Business / COVID-19 / Finance / Marketing / Startups

Why KOP fintech company PowerPay has seen 600% growth during the pandemic

PowerPay is helping people finance their home improvement needs: "We feel like we’re helping people during the pandemic to get things they need and want," said cofounder David Haas.

PowerPay cofounder David Haas. (Courtesy photo)

Home improvement is way, way up. Amid pandemic-prompted stay-at-home orders, people are getting sick of looking at the same old backsplash and dream of transforming their basements into second living rooms.

The trend has been a boon for PowerPay: The King of Prussia fintech company, which manages a digital lending platform for home improvement financing, has seen tremendous growth in the past few months.

PowerPay helps consumers access lending through a national network of 5,000 contractors. COO and cofounder David Haas said a 600% growth in business has led the company to rapid expansion. Before the pandemic, PowerPay had 10 employees; it now has 110.

The company was founded in 2017 and officially launched in December 2019 after designing its software and structuring its team. At launch, Haas said, PowerPay only projected to do approximately $200 million in loans. But as 2020 nears its end, the company has secured $1 billion in loans. Loans range from $15,000 to $100,000 per customer with no penalties for prepayment.

Haas and his company found a niche earlier this year once the credit and banking markets shifted to reflect the recession and pandemic. An influx of people sought ways to finance home improvement projects and needed another way to do it.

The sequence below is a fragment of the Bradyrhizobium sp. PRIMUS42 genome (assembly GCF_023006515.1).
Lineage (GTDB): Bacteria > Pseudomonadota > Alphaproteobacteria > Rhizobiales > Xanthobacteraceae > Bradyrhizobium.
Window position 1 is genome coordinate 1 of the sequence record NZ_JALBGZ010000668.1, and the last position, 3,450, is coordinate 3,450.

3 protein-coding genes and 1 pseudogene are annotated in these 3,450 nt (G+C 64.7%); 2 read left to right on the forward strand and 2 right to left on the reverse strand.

David Haas. (Courtesy photo)

“The credit markets and banking markets tightened up,” he said. “Since our model was designed in a unique way where partners and bankers weren’t affected by pandemic, we were one of the few companies left for funding.”

In order to meet a rising demand, PowerPay invested in technology to better facilitate loan volume and speed to consumer. Underwriting and information verification was also prioritized to ensure protection against fraud. Hiring local talent from the Philadelphia area mattered, too.

Haas said that having a service that can help consumers vet potential contractors is an advantage during a pandemic and its compression of time and decision making. With more people relegated to their homes, he’s noticed that many people are noticing cosmetic changes they could make like kitchen remodeling or leisure additions.

For one, Haas has noticed a significant increase in consumer requests for pools, as public pools across America faced limited access due to COVID-19 during the summer. PowerPay is currently one of the largest pool finance companies in the country, he said.

As discussions continue about a COVID-19 vaccine and people continue to navigate the pandemic, Haas believes that helping people finance improvements to their home as easily as possible has an added significance.

“We think that at the end of the day, we feel like we’re doing something good for people,” he said. “It’s all about giving the consumer the fair deal. We feel like we’re helping people during the pandemic to get things they need and want.”

PowerPay is hiring for a handful of roles right now, including a Ruby on Rails developer and regional account manager.

Michael Butler is a 2020-2022 corps member for Report for America, an initiative of The Groundtruth Project that pairs young journalists with local newsrooms. This position is supported by the Lenfest Institute for Journalism.

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